In the Torah (Pentateuch), satan is mentioned only twice. Both times שטן is mentioned are in the story of Balaam's ass (Bamidbar 22). The messenger of the LORD is identified as an adversary, literally a physical block, to Balaam's journey in Bamidbar 22:22. Later, in Bamidbar 22:32, the messenger of the LORD specifically identifies himself by claiming to be like an adversary, again using the term satan:
|כב וַיִּחַר-אַף אֱלֹהִים, כִּי-הוֹלֵךְ הוּא, וַיִּתְיַצֵּב מַלְאַךְ יְהוָה בַּדֶּרֶךְ, לְשָׂטָן לוֹ; וְהוּא רֹכֵב עַל-אֲתֹנוֹ, וּשְׁנֵי נְעָרָיו עִמּוֹ.||22 And God's anger was kindled because he went; and the angel of the LORD placed himself in the way for an adversary [satan] against him.--Now he was riding upon his ass, and his two servants were with him.|
"לְשָׂטָן" has a modifier, which a proper noun cannot use. The ל prefix (Hebrew, like German, uses prefixes and suffixes to build up words) means "for," "like," "as," "to." So the translation, above, "for a satan," "like [or as] a satan" is quite accurate.
|לב וַיֹּאמֶר אֵלָיו, מַלְאַךְ יְהוָה, עַל-מָה הִכִּיתָ אֶת-אֲתֹנְךָ, זֶה שָׁלוֹשׁ רְגָלִים; הִנֵּה אָנֹכִי יָצָאתִי לְשָׂטָן, כִּי-יָרַט הַדֶּרֶךְ לְנֶגְדִּי.||32 And the angel of the LORD said unto him: 'Wherefore hast thou smitten thine ass these three times? behold, I am come forth for an adversary [satan], because thy way is contrary unto me;|
Again, "לְשָׂטָן," modified, "for an adversary."
So, neither instance of שטן in Balaam's travails can be "Satan."
A text search of the entire English translation of Tanach, using the Mechon-Mamre site, reveals the following as the total occurrences of "satan:"
|ח וַיֹּאמֶר יְהוָה אֶל הַשָּׂטָן, הֲשַׂמְתָּ לִבְּךָ עַל עַבְדִּי אִיּוֹב: כִּי אֵין כָּמֹהוּ בָּאָרֶץ, אִישׁ תָּם וְיָשָׁר יְרֵא אֱלֹהִים וְסָר מֵרָע.||8 And the LORD said unto Satan: 'Hast thou considered My servant Job, that there is none like him in the earth, a whole-hearted and an upright man, one that feareth God, and shunneth evil?'|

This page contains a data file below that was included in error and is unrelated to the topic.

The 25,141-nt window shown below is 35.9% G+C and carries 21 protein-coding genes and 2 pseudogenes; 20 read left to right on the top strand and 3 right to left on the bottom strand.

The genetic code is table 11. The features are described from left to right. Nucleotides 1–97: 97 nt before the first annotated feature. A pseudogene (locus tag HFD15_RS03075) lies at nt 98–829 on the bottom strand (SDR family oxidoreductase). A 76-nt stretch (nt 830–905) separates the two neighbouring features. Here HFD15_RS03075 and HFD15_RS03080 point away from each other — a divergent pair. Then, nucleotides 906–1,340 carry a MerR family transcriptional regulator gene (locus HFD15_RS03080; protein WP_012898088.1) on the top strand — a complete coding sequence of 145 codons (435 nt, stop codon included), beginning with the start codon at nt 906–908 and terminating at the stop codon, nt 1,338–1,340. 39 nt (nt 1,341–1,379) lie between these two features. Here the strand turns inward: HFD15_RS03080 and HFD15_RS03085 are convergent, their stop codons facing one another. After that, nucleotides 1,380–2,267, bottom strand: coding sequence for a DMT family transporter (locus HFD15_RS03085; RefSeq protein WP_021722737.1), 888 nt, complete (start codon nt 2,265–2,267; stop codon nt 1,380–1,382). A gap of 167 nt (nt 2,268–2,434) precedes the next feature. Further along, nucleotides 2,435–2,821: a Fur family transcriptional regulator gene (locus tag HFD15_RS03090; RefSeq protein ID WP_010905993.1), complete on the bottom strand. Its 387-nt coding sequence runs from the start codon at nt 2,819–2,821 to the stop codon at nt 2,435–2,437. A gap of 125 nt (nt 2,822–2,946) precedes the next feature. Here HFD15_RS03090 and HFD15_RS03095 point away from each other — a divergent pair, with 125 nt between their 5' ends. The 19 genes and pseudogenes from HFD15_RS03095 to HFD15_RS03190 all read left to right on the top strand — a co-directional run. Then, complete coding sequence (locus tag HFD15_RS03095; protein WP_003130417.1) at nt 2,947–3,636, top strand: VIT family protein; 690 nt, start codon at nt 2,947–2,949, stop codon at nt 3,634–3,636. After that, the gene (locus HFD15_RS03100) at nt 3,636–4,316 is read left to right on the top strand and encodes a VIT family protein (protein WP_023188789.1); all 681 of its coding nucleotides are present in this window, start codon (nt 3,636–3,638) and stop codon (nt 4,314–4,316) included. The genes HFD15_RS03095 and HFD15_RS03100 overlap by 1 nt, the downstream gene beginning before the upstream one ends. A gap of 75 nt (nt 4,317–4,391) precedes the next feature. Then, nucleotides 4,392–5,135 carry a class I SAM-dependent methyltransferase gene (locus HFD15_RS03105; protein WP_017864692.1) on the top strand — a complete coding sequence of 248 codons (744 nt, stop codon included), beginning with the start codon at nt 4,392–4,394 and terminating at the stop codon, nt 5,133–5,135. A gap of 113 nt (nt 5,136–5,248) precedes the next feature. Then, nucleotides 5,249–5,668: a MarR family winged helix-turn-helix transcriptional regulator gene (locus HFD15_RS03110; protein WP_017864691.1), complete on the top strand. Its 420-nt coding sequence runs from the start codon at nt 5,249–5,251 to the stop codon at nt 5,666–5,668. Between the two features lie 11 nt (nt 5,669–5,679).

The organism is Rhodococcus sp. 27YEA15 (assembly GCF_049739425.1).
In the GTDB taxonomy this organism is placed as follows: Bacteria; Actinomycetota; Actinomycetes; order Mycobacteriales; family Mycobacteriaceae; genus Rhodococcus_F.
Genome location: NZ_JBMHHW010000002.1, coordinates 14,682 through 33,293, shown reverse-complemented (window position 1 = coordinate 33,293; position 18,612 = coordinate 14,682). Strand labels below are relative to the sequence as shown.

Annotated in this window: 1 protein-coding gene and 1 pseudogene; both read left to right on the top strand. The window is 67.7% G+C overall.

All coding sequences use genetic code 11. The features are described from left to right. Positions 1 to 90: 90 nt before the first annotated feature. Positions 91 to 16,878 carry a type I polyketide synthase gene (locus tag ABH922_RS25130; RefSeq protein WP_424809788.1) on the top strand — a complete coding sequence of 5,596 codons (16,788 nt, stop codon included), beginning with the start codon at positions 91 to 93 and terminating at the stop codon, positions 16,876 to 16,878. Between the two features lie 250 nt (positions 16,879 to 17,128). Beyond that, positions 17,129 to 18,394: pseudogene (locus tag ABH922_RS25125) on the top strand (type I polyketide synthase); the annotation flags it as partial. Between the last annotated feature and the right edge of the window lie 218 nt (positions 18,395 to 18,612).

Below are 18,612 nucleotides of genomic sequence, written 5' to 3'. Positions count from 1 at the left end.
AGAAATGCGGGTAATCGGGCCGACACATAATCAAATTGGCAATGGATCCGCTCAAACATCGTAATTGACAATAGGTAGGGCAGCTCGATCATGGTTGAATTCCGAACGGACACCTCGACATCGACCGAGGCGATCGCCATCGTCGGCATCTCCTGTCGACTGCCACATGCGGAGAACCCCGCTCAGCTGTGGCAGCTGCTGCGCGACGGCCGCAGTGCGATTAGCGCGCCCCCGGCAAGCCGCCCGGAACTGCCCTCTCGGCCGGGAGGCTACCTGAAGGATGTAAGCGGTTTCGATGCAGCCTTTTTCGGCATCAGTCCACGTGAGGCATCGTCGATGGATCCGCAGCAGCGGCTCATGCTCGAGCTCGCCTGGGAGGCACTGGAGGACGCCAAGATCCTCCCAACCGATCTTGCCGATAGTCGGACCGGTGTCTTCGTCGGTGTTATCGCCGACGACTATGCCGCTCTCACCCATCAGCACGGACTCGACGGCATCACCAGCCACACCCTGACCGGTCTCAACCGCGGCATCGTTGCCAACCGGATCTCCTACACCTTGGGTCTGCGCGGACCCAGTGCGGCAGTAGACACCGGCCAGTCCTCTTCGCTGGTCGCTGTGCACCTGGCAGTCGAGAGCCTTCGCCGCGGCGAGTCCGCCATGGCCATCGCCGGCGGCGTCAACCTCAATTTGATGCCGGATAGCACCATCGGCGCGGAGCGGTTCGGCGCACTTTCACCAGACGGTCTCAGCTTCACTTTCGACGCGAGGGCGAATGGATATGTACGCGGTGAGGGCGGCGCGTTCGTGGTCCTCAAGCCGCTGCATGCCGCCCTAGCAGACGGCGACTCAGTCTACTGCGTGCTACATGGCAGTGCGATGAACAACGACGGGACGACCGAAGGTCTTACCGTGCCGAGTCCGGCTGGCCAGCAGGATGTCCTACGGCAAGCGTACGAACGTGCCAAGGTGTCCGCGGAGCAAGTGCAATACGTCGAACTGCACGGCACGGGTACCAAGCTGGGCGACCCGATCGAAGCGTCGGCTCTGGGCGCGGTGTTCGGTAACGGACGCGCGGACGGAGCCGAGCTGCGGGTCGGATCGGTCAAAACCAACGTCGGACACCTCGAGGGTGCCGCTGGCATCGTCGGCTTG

|ט וַיַּעַן הַשָּׂטָן אֶת יְהוָה, וַיֹּאמַר: הַחִנָּם, יָרֵא אִיּוֹב אֱלֹהִים.||9 Then Satan answered the LORD, and said: 'Doth Job fear God for nought?|
And again in Job, 2:4-6:
|ב וַיֹּאמֶר יְהוָה אֶל הַשָּׂטָן, אֵי מִזֶּה תָּבֹא; וַיַּעַן הַשָּׂטָן אֶת יְהוָה, וַיֹּאמַר, מִשֻּׁט בָּאָרֶץ, וּמֵהִתְהַלֵּךְ בָּהּ.||2 And the LORD said unto Satan: 'From whence comest thou?' And Satan answered the LORD, and said: 'From going to and fro in the earth, and from walking up and down in it.'|
|ג וַיֹּאמֶר יְהוָה אֶל הַשָּׂטָן, הֲשַׂמְתָּ לִבְּךָ אֶל עַבְדִּי אִיּוֹב--כִּי אֵין כָּמֹהוּ בָּאָרֶץ אִישׁ תָּם וְיָשָׁר יְרֵא אֱלֹהִים, וְסָר מֵרָע; וְעֹדֶנּוּ מַחֲזִיק בְּתֻמָּתוֹ, וַתְּסִיתֵנִי בוֹ לְבַלְּעוֹ חִנָּם.||3 And the LORD said unto Satan: 'Hast thou considered my servant Job, that there is none like him in the earth, a whole-hearted and an upright man, one that feareth God, and shunneth evil? and he still holdeth fast his integrity, although thou didst move Me against him, to destroy him without cause.'|
|ד וַיַּעַן הַשָּׂטָן אֶת יְהוָה, וַיֹּאמַר: עוֹר בְּעַד עוֹר, וְכֹל אֲשֶׁר לָאִישׁ--יִתֵּן, בְּעַד נַפְשׁוֹ.||4 And Satan answered the LORD, and said: 'Skin for skin, yea, all that a man hath will he give for his life.|
|ה אוּלָם שְׁלַח נָא יָדְךָ, וְגַע אֶל עַצְמוֹ וְאֶל בְּשָׂרוֹ--אִם לֹא אֶל פָּנֶיךָ, יְבָרְכֶךָּ.||5 But put forth Thy hand now, and touch his bone and his flesh, surely he will blaspheme Thee to Thy face.'|
|ו וַיֹּאמֶר יְהוָה אֶל הַשָּׂטָן, הִנּוֹ בְיָדֶךָ: אַךְ, אֶת נַפְשׁוֹ שְׁמֹר.||6 And the LORD said unto Satan: 'Behold, he is in thy hand; only spare his life.'|
which I have already discussed.
Zechariah 3:1 reads:
|א וַיַּרְאֵנִי, אֶת-יְהוֹשֻׁעַ הַכֹּהֵן הַגָּדוֹל, עֹמֵד, לִפְנֵי מַלְאַךְ יְהוָה; וְהַשָּׂטָן עֹמֵד עַל-יְמִינוֹ, לְשִׂטְנוֹ.||1 And he showed me Joshua the high priest standing before the angel of the LORD, and Satan standing at his right hand to accuse him.|
Here, again, הַשָּׂטָן (ha'satan), using the definite article. לְשִׂטְנוֹ, "to accuse him," you will note this verb is formed around the root, שטן (satan). So, the passage should be rendered, "and the accuser standing at his right to accuse him." Again, no "Satan."
And, finally, 1 Chronicles 21:1: